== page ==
The largest recall in pet food history occurred in 2007, when melamine was found to be a contaminant that caused illness and death in thousands of dogs and cats.
Since then, there have been dozens of recalls for excess or deficient vitamin or mineral ingredients, bacterial contamination, inclusion of pentobarbital (euthanasia solution), mold, foreign objects and aflatoxin contamination.
The rise of social media — and the vigilance of recall-tracking sites, like Petful — has made pet food recall information much more accessible to everyone. But it’s also increased anxiety around buying pet food.
Navigating the pet food aisles has become a source of frustration for many, causing people to attempt home-prepared meals for dogs and cats.
Homemade Pet Food
Making pet food at home can be rewarding, allowing you to provide high-quality ingredients of your choosing, increasing the human–animal bond and improving pets’ health.
But home-prepared meals deficient in certain vitamins and minerals may negatively affect your pet’s health and vitality if you don’t meet all the nutrient requirements.
- Seminars, online courses and books are available to those who want to prepare their own pet food.
- Computer software exists to help you determine whether your recipes are complete and balanced.
- Human nutrition sites may offer some loose guidelines, but they don’t provide nutrient requirements for animals.
- Veterinary nutritionists are available at many universities to help formulate diets for pets. Most nutritionists will provide 1–2 recipes, but some people who want to serve varied meals may be frustrated by these limitations.
As a holistic veterinarian certified in traditional Chinese veterinary medicine food therapy, I have spent the past 2 decades researching pet food, diet formulation and nutritional requirements for dogs and cats.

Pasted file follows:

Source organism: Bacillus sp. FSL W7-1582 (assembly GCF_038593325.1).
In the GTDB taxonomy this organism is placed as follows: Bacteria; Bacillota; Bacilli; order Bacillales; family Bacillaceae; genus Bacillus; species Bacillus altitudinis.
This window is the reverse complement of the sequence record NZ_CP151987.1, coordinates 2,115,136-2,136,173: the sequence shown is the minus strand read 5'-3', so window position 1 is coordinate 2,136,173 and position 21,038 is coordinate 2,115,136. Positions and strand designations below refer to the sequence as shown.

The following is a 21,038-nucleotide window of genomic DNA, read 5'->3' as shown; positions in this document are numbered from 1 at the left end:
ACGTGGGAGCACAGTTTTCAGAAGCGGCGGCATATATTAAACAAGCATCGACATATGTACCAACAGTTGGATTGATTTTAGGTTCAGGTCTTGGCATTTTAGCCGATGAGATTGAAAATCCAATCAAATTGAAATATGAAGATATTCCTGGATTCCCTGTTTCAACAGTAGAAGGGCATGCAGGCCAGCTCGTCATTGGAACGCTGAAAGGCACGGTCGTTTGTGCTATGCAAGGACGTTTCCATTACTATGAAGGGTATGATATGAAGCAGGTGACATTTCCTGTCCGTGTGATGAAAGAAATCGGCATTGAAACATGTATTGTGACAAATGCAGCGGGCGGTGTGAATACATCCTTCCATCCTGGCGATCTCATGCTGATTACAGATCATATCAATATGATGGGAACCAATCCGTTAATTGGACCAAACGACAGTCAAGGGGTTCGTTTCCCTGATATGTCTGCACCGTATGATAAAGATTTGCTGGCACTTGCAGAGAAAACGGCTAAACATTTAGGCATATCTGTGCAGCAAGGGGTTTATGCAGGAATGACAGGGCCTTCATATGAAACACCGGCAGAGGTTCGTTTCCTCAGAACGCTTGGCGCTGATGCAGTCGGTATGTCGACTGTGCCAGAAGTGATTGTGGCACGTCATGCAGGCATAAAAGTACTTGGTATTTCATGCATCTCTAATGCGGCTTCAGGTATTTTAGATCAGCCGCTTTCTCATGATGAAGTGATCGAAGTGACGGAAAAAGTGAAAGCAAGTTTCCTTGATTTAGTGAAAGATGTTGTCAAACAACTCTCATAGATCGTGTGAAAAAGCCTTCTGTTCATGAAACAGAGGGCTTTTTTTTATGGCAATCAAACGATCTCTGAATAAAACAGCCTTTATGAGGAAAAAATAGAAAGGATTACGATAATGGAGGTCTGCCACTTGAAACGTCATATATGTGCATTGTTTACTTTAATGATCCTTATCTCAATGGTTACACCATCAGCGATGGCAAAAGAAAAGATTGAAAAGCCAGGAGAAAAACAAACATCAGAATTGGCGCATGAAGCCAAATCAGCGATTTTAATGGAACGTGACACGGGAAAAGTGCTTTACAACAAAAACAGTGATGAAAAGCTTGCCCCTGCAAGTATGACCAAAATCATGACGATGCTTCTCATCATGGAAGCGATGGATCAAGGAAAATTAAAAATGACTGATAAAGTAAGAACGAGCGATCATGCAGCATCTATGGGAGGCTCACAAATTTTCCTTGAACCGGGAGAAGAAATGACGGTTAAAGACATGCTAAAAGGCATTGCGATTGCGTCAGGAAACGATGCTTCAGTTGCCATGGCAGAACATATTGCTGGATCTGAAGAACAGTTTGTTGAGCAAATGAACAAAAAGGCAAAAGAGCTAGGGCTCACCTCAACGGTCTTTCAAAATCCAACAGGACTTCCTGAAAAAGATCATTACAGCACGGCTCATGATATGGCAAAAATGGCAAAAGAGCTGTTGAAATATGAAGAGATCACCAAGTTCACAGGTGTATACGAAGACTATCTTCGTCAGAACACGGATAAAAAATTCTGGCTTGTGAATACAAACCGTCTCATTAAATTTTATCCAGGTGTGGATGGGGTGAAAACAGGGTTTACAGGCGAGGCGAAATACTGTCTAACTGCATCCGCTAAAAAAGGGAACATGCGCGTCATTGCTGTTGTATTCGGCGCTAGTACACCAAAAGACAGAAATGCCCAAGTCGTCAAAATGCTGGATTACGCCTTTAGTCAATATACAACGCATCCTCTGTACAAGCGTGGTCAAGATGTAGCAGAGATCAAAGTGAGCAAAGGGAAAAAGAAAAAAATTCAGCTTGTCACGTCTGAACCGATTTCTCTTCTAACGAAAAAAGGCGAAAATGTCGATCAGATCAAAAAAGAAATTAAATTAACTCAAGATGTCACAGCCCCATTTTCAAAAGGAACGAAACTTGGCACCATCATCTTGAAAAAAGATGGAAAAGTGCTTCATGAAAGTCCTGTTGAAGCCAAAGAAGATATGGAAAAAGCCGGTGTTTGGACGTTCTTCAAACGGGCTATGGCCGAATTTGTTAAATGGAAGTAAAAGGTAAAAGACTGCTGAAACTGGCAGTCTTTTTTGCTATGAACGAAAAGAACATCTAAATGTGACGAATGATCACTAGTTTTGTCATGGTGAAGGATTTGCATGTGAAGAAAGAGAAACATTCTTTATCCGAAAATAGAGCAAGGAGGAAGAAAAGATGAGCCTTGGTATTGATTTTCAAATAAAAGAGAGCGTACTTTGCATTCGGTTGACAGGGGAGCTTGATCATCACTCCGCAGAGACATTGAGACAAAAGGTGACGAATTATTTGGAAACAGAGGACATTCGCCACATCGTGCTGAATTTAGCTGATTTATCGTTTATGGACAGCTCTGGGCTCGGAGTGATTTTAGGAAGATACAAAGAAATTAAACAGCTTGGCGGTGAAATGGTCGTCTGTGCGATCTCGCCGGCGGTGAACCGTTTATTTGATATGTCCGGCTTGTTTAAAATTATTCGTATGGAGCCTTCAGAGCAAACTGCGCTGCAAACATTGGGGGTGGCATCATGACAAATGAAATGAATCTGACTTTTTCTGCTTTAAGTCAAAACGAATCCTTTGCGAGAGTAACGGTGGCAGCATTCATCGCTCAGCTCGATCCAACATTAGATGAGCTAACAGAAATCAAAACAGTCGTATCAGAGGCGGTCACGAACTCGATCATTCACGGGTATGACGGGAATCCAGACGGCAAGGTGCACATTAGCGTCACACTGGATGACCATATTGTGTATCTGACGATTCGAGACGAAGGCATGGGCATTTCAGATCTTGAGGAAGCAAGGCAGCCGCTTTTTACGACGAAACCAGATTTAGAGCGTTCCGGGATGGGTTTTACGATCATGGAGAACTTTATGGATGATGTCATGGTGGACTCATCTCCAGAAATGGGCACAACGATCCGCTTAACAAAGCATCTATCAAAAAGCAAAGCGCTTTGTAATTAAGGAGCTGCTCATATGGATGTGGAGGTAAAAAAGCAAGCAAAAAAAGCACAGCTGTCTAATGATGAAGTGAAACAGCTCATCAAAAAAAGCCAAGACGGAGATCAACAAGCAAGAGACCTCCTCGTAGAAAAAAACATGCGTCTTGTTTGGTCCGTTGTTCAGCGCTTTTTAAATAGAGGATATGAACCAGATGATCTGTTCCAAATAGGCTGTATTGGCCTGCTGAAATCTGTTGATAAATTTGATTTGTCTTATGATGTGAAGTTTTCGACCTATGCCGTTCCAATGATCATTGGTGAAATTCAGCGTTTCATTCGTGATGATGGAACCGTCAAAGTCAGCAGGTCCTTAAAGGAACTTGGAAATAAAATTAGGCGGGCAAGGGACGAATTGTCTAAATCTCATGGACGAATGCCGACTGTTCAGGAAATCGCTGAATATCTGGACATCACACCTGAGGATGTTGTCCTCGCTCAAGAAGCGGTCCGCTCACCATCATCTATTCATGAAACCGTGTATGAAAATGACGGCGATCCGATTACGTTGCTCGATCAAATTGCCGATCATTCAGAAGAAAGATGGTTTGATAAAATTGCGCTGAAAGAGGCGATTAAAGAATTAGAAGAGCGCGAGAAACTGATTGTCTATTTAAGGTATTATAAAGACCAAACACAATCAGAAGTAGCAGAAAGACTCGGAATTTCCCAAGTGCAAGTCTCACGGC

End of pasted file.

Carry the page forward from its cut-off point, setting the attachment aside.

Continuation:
While it’s not impossible to make complete and balanced diets at home using only whole food ingredients, it does require the sourcing of some unusual ingredients that may be difficult to obtain easily.
Many dietary supplements are now marketed to help balance home-prepared meals, making this method of feeding more accessible.
4 Essential Ingredients for Home-Cooked Pet Food
The following is a list of the most commonly missed ingredients in home-prepared pet food recipes.
Use these as a guideline, but consult with a veterinary nutritionist or veterinary food therapist to ensure complete and balanced nutrition.
1. Calcium-to-Phosphorous Ratio
Dogs and cats require more calcium than phosphorous in their diet, with a ratio of about 1.2 to 1 being appropriate.
Meats are high in phosphorous and low in calcium. Green tripe (the first stomach in ruminants such as cows, sheep and goats) comes closest as a protein source with balanced calcium and phosphorous. However, the smell is enough to turn off most people.
Calcium is generally added to the diet with the addition of bone meal, ground eggshells (1/2 teaspoon per pound of meat in the recipe) or 10–15% ground bone in raw diets.
Milk and dairy products don’t supply anywhere near enough calcium for home-prepared diets.
2. Vitamin D
Unlike humans, dogs and cats cannot convert sunlight to Vitamin D. Vitamin D3 (cholecalciferol) must be supplied in the diet.
Vitamin D helps regulate calcium and phosphorous balance, bone growth and density and immune system function. It also aids in cancer prevention. Know that excess Vitamin D will lead to toxicity, causing kidney and bladder stones and kidney failure.
Human Vitamin D supplements are too concentrated for pets. The average requirement is 227 IU Vitamin D per pound of food fed.
Vitamin D, a fat-soluble vitamin, is found naturally in egg yolks and fish. Diets containing one of these ingredients daily will come closer to providing appropriate Vitamin D levels.
I recommend Vitamin D testing at least twice a year for any pets fed a home-prepared diet.
3. Trace Minerals